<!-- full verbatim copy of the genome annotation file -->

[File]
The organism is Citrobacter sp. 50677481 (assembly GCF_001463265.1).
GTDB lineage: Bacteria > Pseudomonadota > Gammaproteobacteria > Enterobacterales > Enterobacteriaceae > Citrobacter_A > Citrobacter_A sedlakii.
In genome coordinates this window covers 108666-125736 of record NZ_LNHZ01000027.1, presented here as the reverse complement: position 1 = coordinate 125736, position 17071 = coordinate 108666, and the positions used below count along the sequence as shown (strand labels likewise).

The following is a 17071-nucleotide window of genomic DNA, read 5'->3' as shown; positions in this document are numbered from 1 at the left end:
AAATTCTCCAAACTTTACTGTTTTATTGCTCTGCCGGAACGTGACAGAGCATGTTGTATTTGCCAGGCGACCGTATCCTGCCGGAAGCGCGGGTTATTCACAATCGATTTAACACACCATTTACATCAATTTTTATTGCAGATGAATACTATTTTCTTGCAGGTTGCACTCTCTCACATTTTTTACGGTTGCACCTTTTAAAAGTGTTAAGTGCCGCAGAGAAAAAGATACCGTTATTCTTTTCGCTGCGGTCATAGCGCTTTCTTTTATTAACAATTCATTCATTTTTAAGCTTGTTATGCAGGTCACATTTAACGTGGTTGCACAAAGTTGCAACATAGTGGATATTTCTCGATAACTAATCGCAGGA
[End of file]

The organism is Citrobacter sp. 50677481 (assembly GCF_001463265.1).
GTDB lineage: Bacteria > Pseudomonadota > Gammaproteobacteria > Enterobacterales > Enterobacteriaceae > Citrobacter_A > Citrobacter_A sedlakii.
In genome coordinates this window covers 108666-125736 of record NZ_LNHZ01000027.1, presented here as the reverse complement: position 1 = coordinate 125736, position 17071 = coordinate 108666, and the positions used below count along the sequence as shown (strand labels likewise).

The following is a 17071-nucleotide window of genomic DNA, read 5'->3' as shown; positions in this document are numbered from 1 at the left end:
AAATTCTCCAAACTTTACTGTTTTATTGCTCTGCCGGAACGTGACAGAGCATGTTGTATTTGCCAGGCGACCGTATCCTGCCGGAAGCGCGGGTTATTCACAATCGATTTAACACACCATTTACATCAATTTTTATTGCAGATGAATACTATTTTCTTGCAGGTTGCACTCTCTCACATTTTTTACGGTTGCACCTTTTAAAAGTGTTAAGTGCCGCAGAGAAAAAGATACCGTTATTCTTTTCGCTGCGGTCATAGCGCTTTCTTTTATTAACAATTCATTCATTTTTAAGCTTGTTATGCAGGTCACATTTAACGTGGTTGCACAAAGTTGCAACATAGTGGATATTTCTCGATAACTAATCGCAGGA